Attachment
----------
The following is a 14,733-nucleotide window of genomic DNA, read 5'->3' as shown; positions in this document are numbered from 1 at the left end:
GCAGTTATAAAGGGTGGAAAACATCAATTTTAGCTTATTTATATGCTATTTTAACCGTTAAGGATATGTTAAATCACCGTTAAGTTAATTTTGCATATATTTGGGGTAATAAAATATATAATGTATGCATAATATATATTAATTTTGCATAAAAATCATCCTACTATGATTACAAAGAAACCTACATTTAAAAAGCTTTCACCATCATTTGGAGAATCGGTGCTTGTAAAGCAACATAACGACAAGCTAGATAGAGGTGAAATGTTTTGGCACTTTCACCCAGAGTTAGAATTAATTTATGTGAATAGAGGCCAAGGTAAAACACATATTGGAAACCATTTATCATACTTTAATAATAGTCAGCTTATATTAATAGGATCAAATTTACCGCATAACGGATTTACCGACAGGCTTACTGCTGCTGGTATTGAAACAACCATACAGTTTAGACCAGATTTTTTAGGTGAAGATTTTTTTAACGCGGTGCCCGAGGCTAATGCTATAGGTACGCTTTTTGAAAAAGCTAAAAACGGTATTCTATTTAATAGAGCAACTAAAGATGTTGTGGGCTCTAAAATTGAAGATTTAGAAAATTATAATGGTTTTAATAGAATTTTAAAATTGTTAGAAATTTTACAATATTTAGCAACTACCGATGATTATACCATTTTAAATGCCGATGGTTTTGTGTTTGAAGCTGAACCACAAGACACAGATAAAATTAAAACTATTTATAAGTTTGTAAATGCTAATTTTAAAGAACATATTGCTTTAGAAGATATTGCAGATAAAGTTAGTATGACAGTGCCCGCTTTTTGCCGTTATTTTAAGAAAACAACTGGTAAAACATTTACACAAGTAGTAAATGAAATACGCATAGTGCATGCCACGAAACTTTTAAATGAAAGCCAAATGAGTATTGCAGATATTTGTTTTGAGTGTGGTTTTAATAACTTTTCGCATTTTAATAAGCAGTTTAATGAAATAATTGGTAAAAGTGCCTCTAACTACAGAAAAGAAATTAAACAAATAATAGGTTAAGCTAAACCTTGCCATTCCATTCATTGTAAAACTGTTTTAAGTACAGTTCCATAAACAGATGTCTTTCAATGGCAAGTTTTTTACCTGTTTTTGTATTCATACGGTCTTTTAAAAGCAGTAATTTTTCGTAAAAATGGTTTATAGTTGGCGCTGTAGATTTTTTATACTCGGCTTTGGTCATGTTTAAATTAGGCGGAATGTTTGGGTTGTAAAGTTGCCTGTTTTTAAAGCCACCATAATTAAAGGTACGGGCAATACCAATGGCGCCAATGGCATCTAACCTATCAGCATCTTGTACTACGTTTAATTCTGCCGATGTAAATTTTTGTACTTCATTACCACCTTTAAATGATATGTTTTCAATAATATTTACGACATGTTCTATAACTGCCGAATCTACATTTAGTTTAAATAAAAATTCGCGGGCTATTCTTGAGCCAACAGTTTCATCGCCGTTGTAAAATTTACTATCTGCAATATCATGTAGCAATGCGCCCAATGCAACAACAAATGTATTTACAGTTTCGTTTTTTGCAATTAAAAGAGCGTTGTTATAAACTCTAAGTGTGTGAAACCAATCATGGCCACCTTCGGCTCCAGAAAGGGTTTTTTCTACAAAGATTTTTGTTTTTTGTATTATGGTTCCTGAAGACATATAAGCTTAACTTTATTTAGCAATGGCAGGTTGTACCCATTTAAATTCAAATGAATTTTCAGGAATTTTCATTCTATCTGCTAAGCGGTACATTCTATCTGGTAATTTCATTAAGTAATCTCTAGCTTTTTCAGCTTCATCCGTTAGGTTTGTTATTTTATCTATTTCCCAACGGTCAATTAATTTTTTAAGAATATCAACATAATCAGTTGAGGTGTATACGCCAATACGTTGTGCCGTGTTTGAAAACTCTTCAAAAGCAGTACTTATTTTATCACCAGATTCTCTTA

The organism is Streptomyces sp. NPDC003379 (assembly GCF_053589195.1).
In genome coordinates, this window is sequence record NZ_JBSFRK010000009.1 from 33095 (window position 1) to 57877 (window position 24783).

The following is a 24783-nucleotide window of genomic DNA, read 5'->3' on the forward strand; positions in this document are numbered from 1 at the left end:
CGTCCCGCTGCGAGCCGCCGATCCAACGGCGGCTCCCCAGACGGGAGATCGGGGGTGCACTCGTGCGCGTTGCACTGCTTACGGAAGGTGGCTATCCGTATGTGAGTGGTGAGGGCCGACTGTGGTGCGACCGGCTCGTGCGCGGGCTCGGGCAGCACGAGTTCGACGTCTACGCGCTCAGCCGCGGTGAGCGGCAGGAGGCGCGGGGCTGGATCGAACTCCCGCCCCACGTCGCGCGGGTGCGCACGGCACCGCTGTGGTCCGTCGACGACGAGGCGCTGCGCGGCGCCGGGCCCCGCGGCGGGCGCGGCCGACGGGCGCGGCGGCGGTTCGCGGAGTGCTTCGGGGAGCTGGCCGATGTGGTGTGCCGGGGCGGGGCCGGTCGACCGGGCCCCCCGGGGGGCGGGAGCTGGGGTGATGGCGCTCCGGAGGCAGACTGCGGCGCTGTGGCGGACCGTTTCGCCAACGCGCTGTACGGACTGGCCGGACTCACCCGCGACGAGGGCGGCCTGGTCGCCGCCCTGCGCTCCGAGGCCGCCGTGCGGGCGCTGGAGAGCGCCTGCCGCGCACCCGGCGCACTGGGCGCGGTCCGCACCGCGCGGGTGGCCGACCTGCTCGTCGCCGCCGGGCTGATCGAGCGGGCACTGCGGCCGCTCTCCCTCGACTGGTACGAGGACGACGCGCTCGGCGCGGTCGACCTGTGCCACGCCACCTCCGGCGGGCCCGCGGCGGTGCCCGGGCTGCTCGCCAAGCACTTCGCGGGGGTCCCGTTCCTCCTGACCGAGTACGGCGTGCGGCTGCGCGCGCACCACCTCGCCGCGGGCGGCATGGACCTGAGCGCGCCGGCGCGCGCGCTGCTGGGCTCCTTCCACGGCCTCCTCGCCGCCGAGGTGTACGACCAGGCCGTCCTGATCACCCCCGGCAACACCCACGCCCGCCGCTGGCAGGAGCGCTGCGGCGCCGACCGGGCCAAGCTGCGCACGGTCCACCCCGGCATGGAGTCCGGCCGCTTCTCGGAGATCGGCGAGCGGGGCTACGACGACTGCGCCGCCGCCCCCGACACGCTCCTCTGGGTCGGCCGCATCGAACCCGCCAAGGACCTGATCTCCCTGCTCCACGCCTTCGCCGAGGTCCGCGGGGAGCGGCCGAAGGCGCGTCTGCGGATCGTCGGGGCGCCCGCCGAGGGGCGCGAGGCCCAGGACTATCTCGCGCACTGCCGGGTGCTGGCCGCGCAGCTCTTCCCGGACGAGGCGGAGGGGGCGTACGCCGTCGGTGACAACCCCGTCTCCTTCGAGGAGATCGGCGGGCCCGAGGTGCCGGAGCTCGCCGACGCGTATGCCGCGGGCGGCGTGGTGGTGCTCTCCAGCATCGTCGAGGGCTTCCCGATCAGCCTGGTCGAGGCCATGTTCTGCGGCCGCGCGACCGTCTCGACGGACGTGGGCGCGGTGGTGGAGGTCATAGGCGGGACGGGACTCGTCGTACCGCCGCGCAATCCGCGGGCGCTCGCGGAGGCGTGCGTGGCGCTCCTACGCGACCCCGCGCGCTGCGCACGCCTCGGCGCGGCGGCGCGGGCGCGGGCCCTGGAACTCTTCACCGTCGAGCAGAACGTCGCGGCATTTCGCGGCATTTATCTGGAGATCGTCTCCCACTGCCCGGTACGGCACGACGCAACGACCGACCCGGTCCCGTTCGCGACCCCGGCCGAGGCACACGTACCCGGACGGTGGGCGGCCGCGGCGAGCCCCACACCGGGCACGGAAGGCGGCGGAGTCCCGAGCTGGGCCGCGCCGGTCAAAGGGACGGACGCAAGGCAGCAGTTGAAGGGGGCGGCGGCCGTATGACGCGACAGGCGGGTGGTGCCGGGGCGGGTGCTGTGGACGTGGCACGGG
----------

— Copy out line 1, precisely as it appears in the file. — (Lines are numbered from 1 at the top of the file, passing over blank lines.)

The following is a 14,733-nucleotide window of genomic DNA, read 5'->3' as shown; positions in this document are numbered from 1 at the left end: